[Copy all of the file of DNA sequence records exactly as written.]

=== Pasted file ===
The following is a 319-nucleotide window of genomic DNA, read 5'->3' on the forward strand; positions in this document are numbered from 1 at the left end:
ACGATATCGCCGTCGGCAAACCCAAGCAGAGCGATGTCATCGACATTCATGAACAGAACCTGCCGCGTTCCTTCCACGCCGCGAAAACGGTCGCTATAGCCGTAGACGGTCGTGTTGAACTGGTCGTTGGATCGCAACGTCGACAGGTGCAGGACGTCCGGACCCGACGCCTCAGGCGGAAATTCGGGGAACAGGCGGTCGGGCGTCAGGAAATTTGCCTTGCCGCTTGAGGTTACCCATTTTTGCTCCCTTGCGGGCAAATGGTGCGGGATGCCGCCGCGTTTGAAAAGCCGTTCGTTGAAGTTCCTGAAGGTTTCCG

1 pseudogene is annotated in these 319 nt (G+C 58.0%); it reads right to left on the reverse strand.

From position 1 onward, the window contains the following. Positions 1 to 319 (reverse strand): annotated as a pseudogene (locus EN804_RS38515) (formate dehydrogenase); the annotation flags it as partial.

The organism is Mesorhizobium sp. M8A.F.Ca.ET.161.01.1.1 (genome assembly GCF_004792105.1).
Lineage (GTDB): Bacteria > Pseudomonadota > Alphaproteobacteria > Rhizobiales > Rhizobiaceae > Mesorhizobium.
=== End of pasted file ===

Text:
The following is a 319-nucleotide window of genomic DNA, read 5'->3' on the forward strand; positions in this document are numbered from 1 at the left end:
ACGATATCGCCGTCGGCAAACCCAAGCAGAGCGATGTCATCGACATTCATGAACAGAACCTGCCGCGTTCCTTCCACGCCGCGAAAACGGTCGCTATAGCCGTAGACGGTCGTGTTGAACTGGTCGTTGGATCGCAACGTCGACAGGTGCAGGACGTCCGGACCCGACGCCTCAGGCGGAAATTCGGGGAACAGGCGGTCGGGCGTCAGGAAATTTGCCTTGCCGCTTGAGGTTACCCATTTTTGCTCCCTTGCGGGCAAATGGTGCGGGATGCCGCCGCGTTTGAAAAGCCGTTCGTTGAAGTTCCTGAAGGTTTCCG

1 pseudogene is annotated in these 319 nt (G+C 58.0%); it reads right to left on the reverse strand.

From position 1 onward, the window contains the following. Positions 1 to 319 (reverse strand): annotated as a pseudogene (locus EN804_RS38515) (formate dehydrogenase); the annotation flags it as partial.

The organism is Mesorhizobium sp. M8A.F.Ca.ET.161.01.1.1 (genome assembly GCF_004792105.1).
Lineage (GTDB): Bacteria > Pseudomonadota > Alphaproteobacteria > Rhizobiales > Rhizobiaceae > Mesorhizobium.